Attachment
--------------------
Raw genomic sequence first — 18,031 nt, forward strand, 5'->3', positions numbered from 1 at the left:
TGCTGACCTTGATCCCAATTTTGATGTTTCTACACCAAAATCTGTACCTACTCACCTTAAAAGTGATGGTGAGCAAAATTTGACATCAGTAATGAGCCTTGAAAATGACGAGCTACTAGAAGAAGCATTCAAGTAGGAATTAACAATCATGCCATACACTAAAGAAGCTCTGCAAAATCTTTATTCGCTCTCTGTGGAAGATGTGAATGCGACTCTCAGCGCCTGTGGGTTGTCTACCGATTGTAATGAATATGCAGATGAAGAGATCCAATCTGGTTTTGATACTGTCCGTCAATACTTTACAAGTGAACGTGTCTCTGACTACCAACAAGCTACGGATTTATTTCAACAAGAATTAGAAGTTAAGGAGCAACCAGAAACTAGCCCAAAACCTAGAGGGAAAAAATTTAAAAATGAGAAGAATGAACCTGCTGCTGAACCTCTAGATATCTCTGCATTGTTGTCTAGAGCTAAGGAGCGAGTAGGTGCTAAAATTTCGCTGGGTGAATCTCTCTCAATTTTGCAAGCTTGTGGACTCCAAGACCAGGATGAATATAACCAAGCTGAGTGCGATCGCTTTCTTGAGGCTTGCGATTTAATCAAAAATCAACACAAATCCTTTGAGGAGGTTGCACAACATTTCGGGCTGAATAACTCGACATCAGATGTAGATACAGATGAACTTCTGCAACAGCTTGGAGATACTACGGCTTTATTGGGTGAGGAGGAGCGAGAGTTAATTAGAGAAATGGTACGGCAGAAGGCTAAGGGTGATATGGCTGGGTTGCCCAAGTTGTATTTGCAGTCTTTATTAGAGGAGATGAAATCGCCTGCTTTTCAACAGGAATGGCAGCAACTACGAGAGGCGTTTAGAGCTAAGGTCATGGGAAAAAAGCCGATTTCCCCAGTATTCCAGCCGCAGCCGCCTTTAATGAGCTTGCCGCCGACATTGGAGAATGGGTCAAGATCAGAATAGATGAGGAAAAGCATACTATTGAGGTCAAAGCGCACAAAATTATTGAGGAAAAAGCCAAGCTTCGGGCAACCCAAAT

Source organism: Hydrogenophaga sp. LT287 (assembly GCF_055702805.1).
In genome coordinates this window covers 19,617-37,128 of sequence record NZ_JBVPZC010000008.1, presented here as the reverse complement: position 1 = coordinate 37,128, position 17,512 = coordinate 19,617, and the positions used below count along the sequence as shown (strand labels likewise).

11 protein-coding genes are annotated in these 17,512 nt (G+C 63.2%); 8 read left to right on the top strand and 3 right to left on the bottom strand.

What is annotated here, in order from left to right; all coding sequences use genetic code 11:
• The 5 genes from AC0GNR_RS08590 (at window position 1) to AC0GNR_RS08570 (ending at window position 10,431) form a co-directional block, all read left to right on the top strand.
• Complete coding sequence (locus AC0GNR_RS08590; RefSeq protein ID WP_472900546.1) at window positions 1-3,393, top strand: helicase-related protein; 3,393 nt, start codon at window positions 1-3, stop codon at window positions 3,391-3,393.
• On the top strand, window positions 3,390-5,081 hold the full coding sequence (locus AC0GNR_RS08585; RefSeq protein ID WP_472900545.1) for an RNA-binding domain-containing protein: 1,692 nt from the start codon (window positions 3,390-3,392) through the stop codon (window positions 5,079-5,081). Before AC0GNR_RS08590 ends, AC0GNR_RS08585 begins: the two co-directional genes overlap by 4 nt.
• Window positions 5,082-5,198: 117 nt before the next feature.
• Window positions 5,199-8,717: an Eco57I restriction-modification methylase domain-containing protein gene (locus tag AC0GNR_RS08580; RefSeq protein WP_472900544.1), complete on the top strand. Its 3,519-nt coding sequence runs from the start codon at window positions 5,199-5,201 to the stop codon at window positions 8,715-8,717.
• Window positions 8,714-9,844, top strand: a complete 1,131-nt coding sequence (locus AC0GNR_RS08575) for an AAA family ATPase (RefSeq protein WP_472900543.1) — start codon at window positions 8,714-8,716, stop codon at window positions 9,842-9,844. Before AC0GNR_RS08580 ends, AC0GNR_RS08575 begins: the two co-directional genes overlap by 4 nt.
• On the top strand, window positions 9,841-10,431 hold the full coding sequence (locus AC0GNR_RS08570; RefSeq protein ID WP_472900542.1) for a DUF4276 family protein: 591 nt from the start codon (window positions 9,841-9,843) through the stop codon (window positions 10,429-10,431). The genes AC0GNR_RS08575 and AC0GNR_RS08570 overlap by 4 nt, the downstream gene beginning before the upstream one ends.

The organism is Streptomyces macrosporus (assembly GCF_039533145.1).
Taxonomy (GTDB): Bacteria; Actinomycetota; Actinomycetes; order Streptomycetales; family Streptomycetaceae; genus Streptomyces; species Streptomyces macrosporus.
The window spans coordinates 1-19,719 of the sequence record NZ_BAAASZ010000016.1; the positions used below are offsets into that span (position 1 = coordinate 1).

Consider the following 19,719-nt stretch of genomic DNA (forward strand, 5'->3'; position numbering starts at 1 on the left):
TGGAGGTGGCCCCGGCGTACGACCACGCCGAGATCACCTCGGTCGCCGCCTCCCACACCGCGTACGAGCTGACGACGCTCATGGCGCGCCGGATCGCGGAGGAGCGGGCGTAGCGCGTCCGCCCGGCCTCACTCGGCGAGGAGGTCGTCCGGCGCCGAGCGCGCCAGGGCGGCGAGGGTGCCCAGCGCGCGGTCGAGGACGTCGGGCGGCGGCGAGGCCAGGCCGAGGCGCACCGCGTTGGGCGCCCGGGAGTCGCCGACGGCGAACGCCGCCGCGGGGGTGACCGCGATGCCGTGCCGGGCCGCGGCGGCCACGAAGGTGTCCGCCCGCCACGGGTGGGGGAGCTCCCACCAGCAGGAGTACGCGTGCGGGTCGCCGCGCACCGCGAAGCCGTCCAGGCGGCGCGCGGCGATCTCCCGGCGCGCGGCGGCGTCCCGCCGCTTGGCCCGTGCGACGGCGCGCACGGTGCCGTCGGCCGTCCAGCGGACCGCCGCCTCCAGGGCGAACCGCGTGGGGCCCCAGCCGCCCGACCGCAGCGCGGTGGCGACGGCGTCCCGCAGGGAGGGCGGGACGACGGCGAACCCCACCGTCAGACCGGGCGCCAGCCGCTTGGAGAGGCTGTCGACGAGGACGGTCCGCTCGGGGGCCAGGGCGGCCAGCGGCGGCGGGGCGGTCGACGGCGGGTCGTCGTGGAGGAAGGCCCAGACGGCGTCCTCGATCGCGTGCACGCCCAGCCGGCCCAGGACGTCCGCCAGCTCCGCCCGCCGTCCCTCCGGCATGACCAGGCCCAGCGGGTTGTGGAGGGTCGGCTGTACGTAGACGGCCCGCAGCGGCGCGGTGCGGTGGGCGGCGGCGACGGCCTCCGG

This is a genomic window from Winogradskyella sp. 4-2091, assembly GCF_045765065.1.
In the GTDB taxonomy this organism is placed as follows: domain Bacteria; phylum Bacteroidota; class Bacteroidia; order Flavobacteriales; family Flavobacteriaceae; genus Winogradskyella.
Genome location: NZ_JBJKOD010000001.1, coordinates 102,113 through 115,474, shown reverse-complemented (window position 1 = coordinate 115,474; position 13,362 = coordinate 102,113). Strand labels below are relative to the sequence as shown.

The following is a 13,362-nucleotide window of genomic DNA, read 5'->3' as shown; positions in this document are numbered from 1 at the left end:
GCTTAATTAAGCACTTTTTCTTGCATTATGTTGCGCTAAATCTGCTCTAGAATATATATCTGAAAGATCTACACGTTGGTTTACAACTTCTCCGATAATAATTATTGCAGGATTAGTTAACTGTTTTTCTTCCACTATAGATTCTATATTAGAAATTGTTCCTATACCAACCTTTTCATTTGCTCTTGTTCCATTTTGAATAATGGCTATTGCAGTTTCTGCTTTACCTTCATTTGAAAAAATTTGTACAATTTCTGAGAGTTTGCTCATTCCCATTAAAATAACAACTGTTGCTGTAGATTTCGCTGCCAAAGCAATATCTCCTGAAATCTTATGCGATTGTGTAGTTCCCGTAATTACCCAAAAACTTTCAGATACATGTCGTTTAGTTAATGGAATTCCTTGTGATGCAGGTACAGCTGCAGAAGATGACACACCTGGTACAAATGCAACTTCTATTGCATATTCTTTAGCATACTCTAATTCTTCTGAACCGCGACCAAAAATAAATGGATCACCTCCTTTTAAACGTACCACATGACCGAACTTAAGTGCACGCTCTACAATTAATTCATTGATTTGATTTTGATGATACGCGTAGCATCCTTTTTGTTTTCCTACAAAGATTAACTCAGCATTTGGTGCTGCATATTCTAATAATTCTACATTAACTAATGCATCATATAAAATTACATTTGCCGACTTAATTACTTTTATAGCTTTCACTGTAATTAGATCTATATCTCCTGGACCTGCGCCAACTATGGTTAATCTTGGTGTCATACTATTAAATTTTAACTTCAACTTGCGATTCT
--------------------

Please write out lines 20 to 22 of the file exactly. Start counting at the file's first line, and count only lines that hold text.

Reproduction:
In the GTDB taxonomy this organism is placed as follows: domain Bacteria; phylum Bacteroidota; class Bacteroidia; order Flavobacteriales; family Flavobacteriaceae; genus Winogradskyella.
Genome location: NZ_JBJKOD010000001.1, coordinates 102,113 through 115,474, shown reverse-complemented (window position 1 = coordinate 115,474; position 13,362 = coordinate 102,113). Strand labels below are relative to the sequence as shown.

The following is a 13,362-nucleotide window of genomic DNA, read 5'->3' as shown; positions in this document are numbered from 1 at the left end: